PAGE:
Hackathons conjure images of energy drink, beanbags and furious coding. The brief is curt – make something within a few hours using whatever skills you have or can find in the room. Detached from corporate protocols and client indecisiveness developers have a chance to show their peers what they can do unfettered and with complete focus. The humble hack is now a worldwide phenomenon and attract some of the most versatile makers in the business.
3Beards decided to take the hackathon one step further and introduced art into the equation. We went to see what the contestants had gotten up to at the Digital Sizzle Art Hackathon.
A hardware hackathon wouldn’t be complete without an Arduino strapped to a bicycle. Creative Technologist Samuel Cox and Web Developer Gloria Chiang merged minds to create a bike designed to encourage an emotional connection with another cyclist in another country. By monitoring revolutions of the wheel a soundtrack and visualization was created. Differences in speed caused the sound to soften or increase in volume.
Graphic Designer Christoph Sassenberg and Developer Mark Durrant wanted to mock the NSA and our governments with their project which sniffs connections in the local wifi and displays the details on an iPad. While amusing, it’s a stark reminder how easy it is to get this kind of information.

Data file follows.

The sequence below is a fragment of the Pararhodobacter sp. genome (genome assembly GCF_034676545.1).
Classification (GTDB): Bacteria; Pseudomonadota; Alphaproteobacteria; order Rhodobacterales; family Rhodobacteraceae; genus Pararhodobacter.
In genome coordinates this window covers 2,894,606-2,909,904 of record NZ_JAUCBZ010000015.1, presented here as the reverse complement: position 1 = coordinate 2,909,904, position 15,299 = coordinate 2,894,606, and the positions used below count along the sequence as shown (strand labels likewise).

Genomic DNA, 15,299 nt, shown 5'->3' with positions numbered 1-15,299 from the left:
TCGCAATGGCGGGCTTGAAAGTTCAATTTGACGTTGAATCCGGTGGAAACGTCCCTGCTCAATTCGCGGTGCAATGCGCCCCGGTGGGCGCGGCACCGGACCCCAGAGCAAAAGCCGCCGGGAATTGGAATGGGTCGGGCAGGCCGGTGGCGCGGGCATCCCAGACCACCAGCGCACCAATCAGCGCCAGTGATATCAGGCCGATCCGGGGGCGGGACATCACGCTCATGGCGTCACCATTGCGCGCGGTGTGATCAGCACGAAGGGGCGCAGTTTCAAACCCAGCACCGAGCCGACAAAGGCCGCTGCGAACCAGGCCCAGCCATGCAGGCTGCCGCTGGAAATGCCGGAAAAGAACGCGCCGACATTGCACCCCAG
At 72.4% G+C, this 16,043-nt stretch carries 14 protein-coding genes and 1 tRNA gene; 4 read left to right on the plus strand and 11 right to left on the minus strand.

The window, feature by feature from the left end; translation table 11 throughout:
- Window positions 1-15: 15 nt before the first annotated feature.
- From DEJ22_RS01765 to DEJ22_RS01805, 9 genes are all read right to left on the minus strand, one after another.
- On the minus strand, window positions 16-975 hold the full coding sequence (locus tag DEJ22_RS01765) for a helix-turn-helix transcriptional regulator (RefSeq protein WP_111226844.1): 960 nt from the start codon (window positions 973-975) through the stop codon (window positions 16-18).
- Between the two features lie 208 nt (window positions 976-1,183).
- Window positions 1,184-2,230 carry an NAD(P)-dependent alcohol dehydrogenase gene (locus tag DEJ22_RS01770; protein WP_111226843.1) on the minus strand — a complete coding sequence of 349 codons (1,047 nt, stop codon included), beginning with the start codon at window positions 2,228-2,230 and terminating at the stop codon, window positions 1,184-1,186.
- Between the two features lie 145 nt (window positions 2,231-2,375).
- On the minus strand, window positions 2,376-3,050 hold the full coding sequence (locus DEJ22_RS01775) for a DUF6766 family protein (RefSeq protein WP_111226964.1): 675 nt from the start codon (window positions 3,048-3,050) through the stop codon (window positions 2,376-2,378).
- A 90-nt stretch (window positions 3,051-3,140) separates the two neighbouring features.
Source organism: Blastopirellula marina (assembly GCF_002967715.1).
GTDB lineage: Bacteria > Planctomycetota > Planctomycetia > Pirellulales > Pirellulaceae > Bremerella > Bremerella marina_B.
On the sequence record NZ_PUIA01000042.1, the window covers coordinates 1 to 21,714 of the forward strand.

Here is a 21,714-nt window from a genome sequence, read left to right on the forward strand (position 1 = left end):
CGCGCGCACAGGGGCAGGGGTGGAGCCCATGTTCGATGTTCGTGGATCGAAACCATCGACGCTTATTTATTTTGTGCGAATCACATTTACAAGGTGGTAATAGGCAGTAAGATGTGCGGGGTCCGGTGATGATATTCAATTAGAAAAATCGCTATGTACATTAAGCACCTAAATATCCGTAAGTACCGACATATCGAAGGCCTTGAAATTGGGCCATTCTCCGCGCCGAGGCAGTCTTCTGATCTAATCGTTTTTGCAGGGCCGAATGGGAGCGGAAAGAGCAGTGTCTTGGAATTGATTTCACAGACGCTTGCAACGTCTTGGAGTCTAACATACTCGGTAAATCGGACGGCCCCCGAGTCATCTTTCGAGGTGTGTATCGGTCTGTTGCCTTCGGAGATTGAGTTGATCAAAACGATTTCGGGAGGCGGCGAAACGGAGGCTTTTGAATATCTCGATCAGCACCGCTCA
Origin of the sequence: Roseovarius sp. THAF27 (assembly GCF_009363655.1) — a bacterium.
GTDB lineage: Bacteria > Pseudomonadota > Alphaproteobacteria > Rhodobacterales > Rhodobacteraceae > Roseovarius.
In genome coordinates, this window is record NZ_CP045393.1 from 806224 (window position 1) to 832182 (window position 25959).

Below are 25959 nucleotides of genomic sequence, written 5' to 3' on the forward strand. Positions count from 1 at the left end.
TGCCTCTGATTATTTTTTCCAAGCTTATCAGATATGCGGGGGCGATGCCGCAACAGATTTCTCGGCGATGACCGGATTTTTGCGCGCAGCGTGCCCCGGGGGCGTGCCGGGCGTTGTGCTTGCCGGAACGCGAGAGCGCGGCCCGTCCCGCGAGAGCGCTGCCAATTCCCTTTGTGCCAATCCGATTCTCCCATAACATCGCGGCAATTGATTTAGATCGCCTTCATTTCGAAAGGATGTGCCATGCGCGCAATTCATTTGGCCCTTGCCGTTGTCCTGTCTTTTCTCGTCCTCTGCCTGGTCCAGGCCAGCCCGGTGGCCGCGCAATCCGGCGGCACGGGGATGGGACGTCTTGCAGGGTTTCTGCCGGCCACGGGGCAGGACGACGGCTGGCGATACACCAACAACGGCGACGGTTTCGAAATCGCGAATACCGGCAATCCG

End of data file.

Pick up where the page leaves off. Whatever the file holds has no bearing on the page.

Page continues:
Without doubt the work of Anita Leung, Richard Leigh, Stephen Chan and Tom Berman was the most engrossing. Combining a Kinect with a projector and some clever coding a mortal combat game was formed, using gestures to launch fireballs and block.
Since Little Printer thermal printers seem to have made a major dent in the hacker space. Alice Woods, Betsy Fore, Seb Potter and Tim Regan used theirs to create the technological equivalent of shouting insecurities off tall buildings. Combined with an Arduino, a shredder and phone communication API Twilio the setup was able to receive messages via SMS, print them off and immediately shred them.